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Opinion editorial by Roberta Clarke (UN Women) and Dr. Julitta Onabanjo (UNFPA)

The world that marks International Women’s Day this year is vastly different from the one that honoured women this time last year. The COVID-19 pandemic continues to have devastating and far-reaching effects in even the most developed regions of the world, ravaging health, health-care systems, and economies, and causing hundreds of thousands of deaths, as countries grapple with a variety of measures to try and mitigate the impact of the pandemic.

As countries in East and Southern Africa commemorate the day under the 2021 theme of Women in Leadership: Achieving an Equal Future in a COVID-19 World, the pandemic is deepening already high poverty rates in the sub-region and further entrenching the fact that women are more likely than men to live in extreme poverty.

By December 2020, less than a year after the first case of COVID-19 was reported in Africa, more than 60 per cent of women and men in Ethiopia, Kenya, Malawi, Mozambique, and South Africa had experienced a complete loss of or decline in personal incomes due to the pandemic. Decreases in combined household incomes were experienced, with more than 7 in 10 respondents in Ethiopia and Kenya indicating declines in household incomes. A further 6 in 10 Mozambican and 5 in 10 South African respondents reported fall in household incomes.

A UN study released on 10 March 2021 on the Impact of COVID-19 on Gender Equality and Women Empowerment in East and Southern Africa finds that these reductions in income had swift and often severe ramifications for food security; in Ethiopia, Kenya, and South Africa, nearly one in five women and men did not have food for a day or more during the pandemic. The study, which was carried out in 28 countries, finds that during the pandemic, in countries such as Mozambique and Kenya, women were more likely than men to go without food due to loss of income. Indeed, more than 80 per cent of respondents in the study indicated that the prices of the food they usually buy increased during the pandemic, apart from Malawi where only three in five respondents indicated increases in food prices.

Education has been massively disrupted, in many cases more severely for girls than boys. Girls face additional vulnerabilities due to the risk of female genital mutilation and early pregnancy when they are away from school indefinitely, and child marriage particularly where families are struggling to cope financially.

UNFPA estimates that pandemic-related disruptions of initiatives to end child marriage will lead to an increase of 13 million child marriages between 2020 and 2030, due to economic hardships forcing parents to agree to child marriages for financial gain, and school closures, which have contributed to early, forced or non-consensual sexual activity. Gains made in maternal and child health are likely to regress as a consequence of COVID-19.  Indeed, the pandemic has disrupted existing and planned efforts to improve maternal and child health.  

Gender assessments carried out in the region show the extent to which the pandemic and associated containment measures have placed a mental and psychosocial health burden on women and men. Nearly two thirds of women in Ethiopia and Kenya and more than half their counterparts in Mozambique, Malawi, and South Africa reported suffering from mental and emotional strain since the onset of COVID-19. Concerns about contracting the virus, economic problems and worries about dying from the disease have weighed heavily on the minds of women in the region.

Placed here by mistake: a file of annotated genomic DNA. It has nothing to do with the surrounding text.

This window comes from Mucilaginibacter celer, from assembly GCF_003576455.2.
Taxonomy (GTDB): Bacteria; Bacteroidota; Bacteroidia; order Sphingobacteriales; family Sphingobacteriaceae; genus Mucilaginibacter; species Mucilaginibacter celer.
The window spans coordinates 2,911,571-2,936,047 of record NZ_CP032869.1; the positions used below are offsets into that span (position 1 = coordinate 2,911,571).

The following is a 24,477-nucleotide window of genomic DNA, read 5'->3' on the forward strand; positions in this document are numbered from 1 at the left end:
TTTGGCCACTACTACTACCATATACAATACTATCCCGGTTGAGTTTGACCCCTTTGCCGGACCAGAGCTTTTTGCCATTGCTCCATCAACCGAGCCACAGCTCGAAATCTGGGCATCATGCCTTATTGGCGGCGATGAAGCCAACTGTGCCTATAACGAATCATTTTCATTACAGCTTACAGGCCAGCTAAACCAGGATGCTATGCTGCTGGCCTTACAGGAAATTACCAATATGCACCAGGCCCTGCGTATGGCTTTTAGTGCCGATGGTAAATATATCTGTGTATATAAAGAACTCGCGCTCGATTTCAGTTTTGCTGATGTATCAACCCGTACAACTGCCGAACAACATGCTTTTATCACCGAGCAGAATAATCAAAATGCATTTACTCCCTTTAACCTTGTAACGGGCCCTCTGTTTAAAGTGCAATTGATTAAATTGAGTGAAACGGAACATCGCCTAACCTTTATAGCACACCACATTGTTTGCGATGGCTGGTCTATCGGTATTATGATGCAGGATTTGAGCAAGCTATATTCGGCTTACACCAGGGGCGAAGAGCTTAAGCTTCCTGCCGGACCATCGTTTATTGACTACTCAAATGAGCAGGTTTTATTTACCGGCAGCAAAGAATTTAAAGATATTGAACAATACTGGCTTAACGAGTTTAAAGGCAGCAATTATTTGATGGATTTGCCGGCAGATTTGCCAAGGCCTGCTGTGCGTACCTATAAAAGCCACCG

The burden of care and unpaid work on women and girls has remained an issue of concern throughout the pandemic, as more women and girls bear increased responsibility for passive child-minding, teaching, and providing general child care as a result of movement restriction measures in most countries. Women in all of the countries surveyed were also more likely than men to indicate that they were spending more time on unpaid domestic work during the pandemic, even while experiencing severe reductions in income and livelihood opportunities.

While previously, nearly half of the women in Burundi, Kenya, Mozambique, Zambia, and Zimbabwe reported experiencing violence by an intimate partner and up to one third of women in Uganda, Zambia, Burundi, and Kenya reported having experienced this violence in the past 12 months, the numbers have risen dramatically during the pandemic.

Early data from UNFPA on the impact of COVID-19 on gender-based violence (GBV) shows a 77 per cent increase in calls to the national hotline in Kenya and a 72 per cent increase in reported cases in protection monitoring between January and May 2020 in South Sudan. In Zimbabwe, 90 per cent of calls to national hotlines between March and May 2020 were related to intimate partner violence, while 70 per cent of women and men in Malawi and more than 50 per cent of women and men in Mozambique knew someone who has been affected by GBV since the onset of the pandemic.

There is hardly a more opportune year for International Women’s Day to highlight the gaps that remain for women and girls in the region than in the current COVID-19 era. Indeed, the priority theme of the 65th session of the upcoming Commission on the Status of Women (CSW65 (2021) on women’s full and effective participation and decision-making in public life, as well as the elimination of violence, for achieving gender equality and the empowerment of all women and girls is telling.

As we celebrate the tremendous efforts by women and girls around the world in shaping a more equal future and recovery from the COVID-19 pandemic, the importance of assessing current mitigation measures using a gender lens cannot be overstated.

Roberta Clarke is the UN Women East and Southern Africa Officer in Charge

Dr. Julitta Onabanjo is UNFPA Regional Director for East and Southern Africa